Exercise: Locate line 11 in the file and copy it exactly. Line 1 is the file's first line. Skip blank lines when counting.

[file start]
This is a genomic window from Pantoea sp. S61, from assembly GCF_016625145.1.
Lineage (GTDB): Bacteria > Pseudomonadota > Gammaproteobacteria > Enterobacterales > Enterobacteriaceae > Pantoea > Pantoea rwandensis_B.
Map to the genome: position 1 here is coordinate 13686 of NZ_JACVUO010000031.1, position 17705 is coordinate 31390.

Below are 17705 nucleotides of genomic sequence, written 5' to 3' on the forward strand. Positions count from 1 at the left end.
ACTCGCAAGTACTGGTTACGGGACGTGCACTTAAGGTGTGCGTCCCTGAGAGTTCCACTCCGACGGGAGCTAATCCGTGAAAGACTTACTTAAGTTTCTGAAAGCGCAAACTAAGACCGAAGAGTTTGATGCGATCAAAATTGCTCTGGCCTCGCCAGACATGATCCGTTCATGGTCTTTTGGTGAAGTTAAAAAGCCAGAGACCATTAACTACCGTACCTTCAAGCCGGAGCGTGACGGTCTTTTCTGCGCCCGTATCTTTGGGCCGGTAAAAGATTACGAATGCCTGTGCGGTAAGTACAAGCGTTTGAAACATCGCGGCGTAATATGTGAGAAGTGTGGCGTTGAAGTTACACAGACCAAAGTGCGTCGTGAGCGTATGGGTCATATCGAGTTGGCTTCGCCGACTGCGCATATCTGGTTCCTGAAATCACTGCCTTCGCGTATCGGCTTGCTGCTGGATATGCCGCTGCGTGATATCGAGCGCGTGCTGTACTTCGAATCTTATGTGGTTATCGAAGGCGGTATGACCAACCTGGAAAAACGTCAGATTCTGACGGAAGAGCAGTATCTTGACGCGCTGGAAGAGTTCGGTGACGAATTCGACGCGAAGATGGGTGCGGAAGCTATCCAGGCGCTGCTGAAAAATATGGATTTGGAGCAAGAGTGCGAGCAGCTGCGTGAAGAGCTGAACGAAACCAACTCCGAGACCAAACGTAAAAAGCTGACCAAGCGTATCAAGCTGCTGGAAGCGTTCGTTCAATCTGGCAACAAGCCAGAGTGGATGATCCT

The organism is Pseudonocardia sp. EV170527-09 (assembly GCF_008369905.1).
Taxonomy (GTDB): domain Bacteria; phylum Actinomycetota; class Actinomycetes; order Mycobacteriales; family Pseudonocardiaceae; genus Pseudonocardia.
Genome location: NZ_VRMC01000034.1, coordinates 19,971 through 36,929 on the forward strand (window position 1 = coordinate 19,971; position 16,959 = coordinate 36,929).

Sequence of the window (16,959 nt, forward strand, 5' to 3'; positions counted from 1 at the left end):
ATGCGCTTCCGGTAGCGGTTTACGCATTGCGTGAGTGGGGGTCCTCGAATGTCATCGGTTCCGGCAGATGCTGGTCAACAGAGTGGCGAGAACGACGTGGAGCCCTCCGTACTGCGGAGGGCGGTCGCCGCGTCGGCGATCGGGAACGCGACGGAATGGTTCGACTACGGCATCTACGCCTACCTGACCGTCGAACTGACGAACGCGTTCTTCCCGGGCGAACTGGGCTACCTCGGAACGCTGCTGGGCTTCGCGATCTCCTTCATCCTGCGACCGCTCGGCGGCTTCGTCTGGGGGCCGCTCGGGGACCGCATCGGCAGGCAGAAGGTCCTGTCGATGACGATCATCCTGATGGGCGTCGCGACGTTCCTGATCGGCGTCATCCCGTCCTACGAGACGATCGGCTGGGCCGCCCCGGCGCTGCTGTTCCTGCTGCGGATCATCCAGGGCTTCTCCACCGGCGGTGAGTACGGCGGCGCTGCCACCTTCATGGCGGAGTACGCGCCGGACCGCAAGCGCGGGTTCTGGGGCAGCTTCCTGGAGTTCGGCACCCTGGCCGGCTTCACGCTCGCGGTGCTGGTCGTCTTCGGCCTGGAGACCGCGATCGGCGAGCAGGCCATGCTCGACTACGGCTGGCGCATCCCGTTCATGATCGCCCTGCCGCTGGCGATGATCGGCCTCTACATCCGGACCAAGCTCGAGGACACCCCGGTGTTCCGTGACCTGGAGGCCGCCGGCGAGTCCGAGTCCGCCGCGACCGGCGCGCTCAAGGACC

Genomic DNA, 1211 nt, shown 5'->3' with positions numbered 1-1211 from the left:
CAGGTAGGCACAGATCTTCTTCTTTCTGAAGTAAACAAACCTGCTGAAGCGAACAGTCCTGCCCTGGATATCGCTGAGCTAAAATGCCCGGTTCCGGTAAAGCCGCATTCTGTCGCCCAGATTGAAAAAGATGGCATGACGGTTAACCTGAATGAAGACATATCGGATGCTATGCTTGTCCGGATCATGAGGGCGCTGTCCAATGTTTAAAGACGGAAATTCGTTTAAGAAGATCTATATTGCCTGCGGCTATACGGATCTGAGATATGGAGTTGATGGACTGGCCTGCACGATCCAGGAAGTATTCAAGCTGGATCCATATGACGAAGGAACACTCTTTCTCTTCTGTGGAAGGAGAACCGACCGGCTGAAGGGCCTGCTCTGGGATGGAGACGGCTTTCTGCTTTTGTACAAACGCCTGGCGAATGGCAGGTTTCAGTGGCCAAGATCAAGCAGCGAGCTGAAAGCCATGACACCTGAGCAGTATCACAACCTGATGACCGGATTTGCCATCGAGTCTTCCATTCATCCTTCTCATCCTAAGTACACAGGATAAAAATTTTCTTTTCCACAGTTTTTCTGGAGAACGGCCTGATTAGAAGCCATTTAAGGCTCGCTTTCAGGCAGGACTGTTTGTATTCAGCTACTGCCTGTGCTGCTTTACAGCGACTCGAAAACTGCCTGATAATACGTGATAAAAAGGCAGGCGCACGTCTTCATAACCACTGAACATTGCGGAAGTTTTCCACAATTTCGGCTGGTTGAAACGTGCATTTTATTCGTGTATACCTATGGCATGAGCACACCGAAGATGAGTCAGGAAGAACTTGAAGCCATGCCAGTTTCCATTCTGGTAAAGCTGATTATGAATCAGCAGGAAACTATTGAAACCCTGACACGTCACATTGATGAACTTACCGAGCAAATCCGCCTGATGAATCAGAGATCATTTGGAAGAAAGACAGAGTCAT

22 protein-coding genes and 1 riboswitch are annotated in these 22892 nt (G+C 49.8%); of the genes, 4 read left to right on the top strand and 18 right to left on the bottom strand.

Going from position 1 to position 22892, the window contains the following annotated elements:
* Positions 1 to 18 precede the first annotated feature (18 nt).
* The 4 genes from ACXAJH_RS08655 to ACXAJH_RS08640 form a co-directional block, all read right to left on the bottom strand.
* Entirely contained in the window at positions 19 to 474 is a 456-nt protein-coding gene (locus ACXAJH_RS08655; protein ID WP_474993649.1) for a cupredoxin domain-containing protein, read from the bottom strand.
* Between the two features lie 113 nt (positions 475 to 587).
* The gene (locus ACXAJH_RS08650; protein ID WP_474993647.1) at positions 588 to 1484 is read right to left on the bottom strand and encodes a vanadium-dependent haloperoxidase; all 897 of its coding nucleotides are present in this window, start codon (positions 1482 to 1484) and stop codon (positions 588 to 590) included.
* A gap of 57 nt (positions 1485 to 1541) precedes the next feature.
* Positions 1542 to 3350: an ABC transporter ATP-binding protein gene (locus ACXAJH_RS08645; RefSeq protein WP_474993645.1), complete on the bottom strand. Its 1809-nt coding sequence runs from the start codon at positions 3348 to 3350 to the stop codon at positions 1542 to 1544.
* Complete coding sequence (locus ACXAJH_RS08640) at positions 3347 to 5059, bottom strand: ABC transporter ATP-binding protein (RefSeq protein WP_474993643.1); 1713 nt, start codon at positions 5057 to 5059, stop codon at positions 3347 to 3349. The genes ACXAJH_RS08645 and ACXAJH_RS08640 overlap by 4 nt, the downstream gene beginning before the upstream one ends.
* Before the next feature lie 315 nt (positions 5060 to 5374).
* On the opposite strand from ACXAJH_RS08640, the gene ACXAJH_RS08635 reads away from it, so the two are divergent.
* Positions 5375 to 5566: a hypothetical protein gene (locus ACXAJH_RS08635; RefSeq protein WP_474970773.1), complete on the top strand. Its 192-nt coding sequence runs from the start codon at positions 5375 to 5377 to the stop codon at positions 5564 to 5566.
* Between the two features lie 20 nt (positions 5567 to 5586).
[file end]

Genomic DNA, 1211 nt, shown 5'->3' with positions numbered 1-1211 from the left: